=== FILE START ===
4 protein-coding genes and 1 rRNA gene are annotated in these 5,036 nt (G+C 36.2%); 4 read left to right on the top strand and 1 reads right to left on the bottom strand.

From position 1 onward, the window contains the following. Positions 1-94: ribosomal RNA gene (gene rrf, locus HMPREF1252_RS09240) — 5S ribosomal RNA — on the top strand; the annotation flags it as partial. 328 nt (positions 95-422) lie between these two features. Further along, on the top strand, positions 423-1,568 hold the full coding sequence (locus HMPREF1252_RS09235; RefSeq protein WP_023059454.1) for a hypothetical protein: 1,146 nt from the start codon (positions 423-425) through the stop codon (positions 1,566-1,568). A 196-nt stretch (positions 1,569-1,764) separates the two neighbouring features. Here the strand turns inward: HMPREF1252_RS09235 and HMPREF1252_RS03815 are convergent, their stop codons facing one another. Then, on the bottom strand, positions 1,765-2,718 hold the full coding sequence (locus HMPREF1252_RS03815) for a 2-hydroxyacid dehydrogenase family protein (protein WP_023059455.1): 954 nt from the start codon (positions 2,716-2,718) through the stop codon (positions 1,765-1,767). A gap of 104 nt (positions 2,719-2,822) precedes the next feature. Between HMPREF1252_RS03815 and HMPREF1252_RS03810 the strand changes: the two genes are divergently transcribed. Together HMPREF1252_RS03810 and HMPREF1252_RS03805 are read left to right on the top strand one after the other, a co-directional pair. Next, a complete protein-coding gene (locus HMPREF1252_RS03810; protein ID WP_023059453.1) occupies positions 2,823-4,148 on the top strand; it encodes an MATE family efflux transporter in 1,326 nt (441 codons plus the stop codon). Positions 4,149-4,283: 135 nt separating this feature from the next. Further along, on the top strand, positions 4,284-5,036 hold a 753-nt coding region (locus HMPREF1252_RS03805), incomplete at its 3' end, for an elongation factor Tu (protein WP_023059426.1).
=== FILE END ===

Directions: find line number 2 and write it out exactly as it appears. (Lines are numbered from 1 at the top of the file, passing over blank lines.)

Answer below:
From position 1 onward, the window contains the following. Positions 1-94: ribosomal RNA gene (gene rrf, locus HMPREF1252_RS09240) — 5S ribosomal RNA — on the top strand; the annotation flags it as partial. 328 nt (positions 95-422) lie between these two features. Further along, on the top strand, positions 423-1,568 hold the full coding sequence (locus HMPREF1252_RS09235; RefSeq protein WP_023059454.1) for a hypothetical protein: 1,146 nt from the start codon (positions 423-425) through the stop codon (positions 1,566-1,568). A 196-nt stretch (positions 1,569-1,764) separates the two neighbouring features. Here the strand turns inward: HMPREF1252_RS09235 and HMPREF1252_RS03815 are convergent, their stop codons facing one another. Then, on the bottom strand, positions 1,765-2,718 hold the full coding sequence (locus HMPREF1252_RS03815) for a 2-hydroxyacid dehydrogenase family protein (protein WP_023059455.1): 954 nt from the start codon (positions 2,716-2,718) through the stop codon (positions 1,765-1,767). A gap of 104 nt (positions 2,719-2,822) precedes the next feature. Between HMPREF1252_RS03815 and HMPREF1252_RS03810 the strand changes: the two genes are divergently transcribed. Together HMPREF1252_RS03810 and HMPREF1252_RS03805 are read left to right on the top strand one after the other, a co-directional pair. Next, a complete protein-coding gene (locus HMPREF1252_RS03810; protein ID WP_023059453.1) occupies positions 2,823-4,148 on the top strand; it encodes an MATE family efflux transporter in 1,326 nt (441 codons plus the stop codon). Positions 4,149-4,283: 135 nt separating this feature from the next. Further along, on the top strand, positions 4,284-5,036 hold a 753-nt coding region (locus HMPREF1252_RS03805), incomplete at its 3' end, for an elongation factor Tu (protein WP_023059426.1).